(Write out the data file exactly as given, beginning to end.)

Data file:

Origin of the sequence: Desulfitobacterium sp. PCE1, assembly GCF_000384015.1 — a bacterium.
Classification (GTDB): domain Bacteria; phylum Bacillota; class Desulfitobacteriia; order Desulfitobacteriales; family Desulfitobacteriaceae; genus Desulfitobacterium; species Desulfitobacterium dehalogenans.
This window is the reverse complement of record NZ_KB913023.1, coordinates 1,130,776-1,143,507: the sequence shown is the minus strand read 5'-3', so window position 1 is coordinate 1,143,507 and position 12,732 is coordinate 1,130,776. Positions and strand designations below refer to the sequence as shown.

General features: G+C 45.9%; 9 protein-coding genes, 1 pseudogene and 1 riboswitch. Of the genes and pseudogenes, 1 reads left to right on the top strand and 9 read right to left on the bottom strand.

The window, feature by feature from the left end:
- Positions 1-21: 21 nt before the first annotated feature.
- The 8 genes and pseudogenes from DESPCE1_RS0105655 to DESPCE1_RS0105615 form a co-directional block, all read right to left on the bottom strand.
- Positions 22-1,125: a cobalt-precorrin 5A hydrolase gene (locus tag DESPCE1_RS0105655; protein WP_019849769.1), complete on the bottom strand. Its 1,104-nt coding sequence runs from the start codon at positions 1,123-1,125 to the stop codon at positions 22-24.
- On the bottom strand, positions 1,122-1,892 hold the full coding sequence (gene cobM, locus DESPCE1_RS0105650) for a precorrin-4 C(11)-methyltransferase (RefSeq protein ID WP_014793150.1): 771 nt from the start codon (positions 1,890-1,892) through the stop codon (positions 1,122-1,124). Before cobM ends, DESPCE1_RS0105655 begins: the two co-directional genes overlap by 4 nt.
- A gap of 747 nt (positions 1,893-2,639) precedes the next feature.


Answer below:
Origin of the sequence: Desulfitobacterium sp. PCE1, assembly GCF_000384015.1 — a bacterium.
Classification (GTDB): domain Bacteria; phylum Bacillota; class Desulfitobacteriia; order Desulfitobacteriales; family Desulfitobacteriaceae; genus Desulfitobacterium; species Desulfitobacterium dehalogenans.
This window is the reverse complement of record NZ_KB913023.1, coordinates 1,130,776-1,143,507: the sequence shown is the minus strand read 5'-3', so window position 1 is coordinate 1,143,507 and position 12,732 is coordinate 1,130,776. Positions and strand designations below refer to the sequence as shown.

General features: G+C 45.9%; 9 protein-coding genes, 1 pseudogene and 1 riboswitch. Of the genes and pseudogenes, 1 reads left to right on the top strand and 9 read right to left on the bottom strand.

The window, feature by feature from the left end:
- Positions 1-21: 21 nt before the first annotated feature.
- The 8 genes and pseudogenes from DESPCE1_RS0105655 to DESPCE1_RS0105615 form a co-directional block, all read right to left on the bottom strand.
- Positions 22-1,125: a cobalt-precorrin 5A hydrolase gene (locus tag DESPCE1_RS0105655; protein WP_019849769.1), complete on the bottom strand. Its 1,104-nt coding sequence runs from the start codon at positions 1,123-1,125 to the stop codon at positions 22-24.
- On the bottom strand, positions 1,122-1,892 hold the full coding sequence (gene cobM, locus DESPCE1_RS0105650) for a precorrin-4 C(11)-methyltransferase (RefSeq protein ID WP_014793150.1): 771 nt from the start codon (positions 1,890-1,892) through the stop codon (positions 1,122-1,124). Before cobM ends, DESPCE1_RS0105655 begins: the two co-directional genes overlap by 4 nt.
- A gap of 747 nt (positions 1,893-2,639) precedes the next feature.